With the season officially in shambles, most of the articles about the Dodgers the last week have revolved around explaining an alleged rift in the clubhouse between the Dodgers' youth movement (Russell Martin, Matt Kemp, James Loney, Andre Ethier, Andy LaRoche, Chad Billingsley, Jonathan Broxton, Chin-Lung Hu, etc.) and the veterans (Jeff Kent, Luis Gonzalez, Nomar Garciaparra, Roberto Hernandez, Olmedo Saenz, Ramon Martinez, and I'm going to throw Juan Pierre in there though he may be only 30 since his arm strength makes him appear like he's 75 (or 5, to be fair)).
Jeff Kent is "angry," "disappointed," "perplexed," and "bitter." [Shit, Jeff, how the hell do you think we feel, Jeff, since we're paying your salary?] Loney takes the bait and remarks that Kent isn't much of a leader (though actually, Kent is just that on the Dodger home run counter this year). Derek Lowe echoes the team's frustrations. Kemp sulks and forgets to congratulate teammates' home runs. Saito hides behind his interpreter. Saenz tries to make himself feel better about his .185 average by eating more in his own Pavilion.
And the LA Times reporters, who have suffered all year long through the snail-like drawl and meaningless cliche-filled-quotes of Grady Little, the inezplicable inertia of Ned Colletti, and the vacuous cluelessness of Frank McCourt, jump all over the clubhouse dissension and try and turn it into a maelstrom, like a camera crew for a reality television show.
Throw in a couple of games like this on their recent 1-6 homestand, and it looks even worse:
|9/22/07 lineup||9/23/07 lineup|
|Pierre, CF||Pierre, CF|
|Abreu, SS||Abreu, 2B|
|Loney, 1B||Kemp, RF|
|Kent, 2B||Loney, 1B|
|Gonzalez, LF||Martin, C|
|Kemp, RF||Ethier, LF|
|LaRcohe, 3B||LaRoche, 3B|
|Lieberthal, C||Hu, SS|
|Wells, P||Billingsley, P|
|Final: L, 2-6||Final: W, 7-1|
And that's not even mentioning the Win Probability Added statistics that Rob mentioned over on 6-4-2; note Loney and Martin are at the top, no veteran is above 0.00, and Pierre and Rafael Furcal are solidly at the bottom of the page.
Youth must be served. Veterans are crotchety and pissed off. Cats and dogs are living together (or I guess in this case, not talking to each other (which I suppose would be a good thing in this metaphor but you know what I mean)).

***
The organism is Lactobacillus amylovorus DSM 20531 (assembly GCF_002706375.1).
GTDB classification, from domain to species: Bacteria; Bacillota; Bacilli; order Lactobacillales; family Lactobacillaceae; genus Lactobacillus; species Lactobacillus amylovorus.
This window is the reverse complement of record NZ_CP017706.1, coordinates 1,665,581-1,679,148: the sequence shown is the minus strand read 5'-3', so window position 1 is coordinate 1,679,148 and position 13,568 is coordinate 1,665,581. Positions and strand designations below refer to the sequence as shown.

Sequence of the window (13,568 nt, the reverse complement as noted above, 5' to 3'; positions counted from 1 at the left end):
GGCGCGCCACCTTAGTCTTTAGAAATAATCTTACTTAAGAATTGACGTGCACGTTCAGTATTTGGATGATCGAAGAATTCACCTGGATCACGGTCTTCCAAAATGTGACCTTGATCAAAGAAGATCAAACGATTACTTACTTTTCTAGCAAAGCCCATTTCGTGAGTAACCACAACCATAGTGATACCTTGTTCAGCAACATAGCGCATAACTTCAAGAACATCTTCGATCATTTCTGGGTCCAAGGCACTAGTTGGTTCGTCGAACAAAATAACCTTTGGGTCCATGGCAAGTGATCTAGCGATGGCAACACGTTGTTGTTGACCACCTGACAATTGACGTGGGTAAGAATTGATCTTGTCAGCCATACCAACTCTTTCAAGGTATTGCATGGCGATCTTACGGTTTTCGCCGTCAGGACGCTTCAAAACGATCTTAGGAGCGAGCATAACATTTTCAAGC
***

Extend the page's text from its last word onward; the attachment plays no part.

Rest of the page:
I know, we here at SoSG have been big fans of the youth movement all year long(see: Free James Loney campaign). But the Times' distillation of this into an X vs. Y campaign is simply absurd. Rodney King is right in saying that we can all get along here, and my hope is that this will set the seeds to set 2008 right.
I want Loney, Kemp, Ethier, Martin, and possibly LaRoche in every starting lineup. Hu and Abreu should vie to become the utility infielder that Ramon Martinez will never become. Billingsley should get a starter slot, Broxton will re-find his groove again, and I'm sure more youngsters will pop up their heads from the farm system and make themselves known over the course of next year (let's face it, Hu wasn't even in the margin of the picture as of 2006 opening day).
But I also hold out hope that Furcal comes back from his bum ankle and regains his sweet stroke at the plate and on the basepaths. That Garciaparra can contribute again, probably as a reserve, after an off year. That Kent and all of his curmudgeonly ways can trim a bit more weight off (can't lose that mustache again next year, can we Jeff?) and get a bit more range to go with his power bat. That we find a veteran pinch-hitter not named Sweeney or Saenz (or even (gasp!) a true every-day power bat position player!) that can contribute all year long. That Pierre...well, I don't know what to do with Pierre, I'll get back to you on that one.
But said simply, there is a place for veterans, and a place for youth, on next year's Dodger team. And once the thoroughly understandable and frankly appropriate frustrations subside over the off-season, those who can contribute should be able to find their respective roles and coexist on the same squad. That is, IF we have a manager adept enough to manage both groups seamlessly. And that's the rub--if anything is clear about these final weeks of the season, it's clear that that manager is likely NOT Grady Little.
What bothers me the most about this whole out-of-proportion brouhaha is that Grady, in his inimitable style, has done nothing to abate the tide of frustrations either in the clubhouse, preventing a leak, or afterward, condemning a leak. Yes, I know there have been "closed-door meetings," but they don't seem to be effective at stemming the tide of barbs. Left to its own devices, the media continues to illustrate the conflict's roots as veterans' egos and rookies' sense of entitlement--which, even if it did exist at smaller levels than they would want readers to believe, wouldn't happen in the first place under a manager who defined each team member's role clearly and stuck to it.
Grady's penchant for illogical and scattershot lineup decisions can only be pulled off if countered with clarity of purpose and strength in leadership, neither of which were apparent from Little this year. And now, we are where we are--out of control and out of the playoffs.
Little's lack of control over this schism, no matter how minor, has led to a media field day--and make no mistake, this will be the story to which even the rosiest of 2008 Dodgers preview articles will allude. Little needs to get control of his squad, his team, and his clubhouse, in a way that will require more intervention than his comatose demeanor would suggest.
Is Grady up for the challenge?
Well, the lineup card for the Dodgers' last game was indeed demonstrably different than the games before. True, it took 156 games to get here. But there's always hope.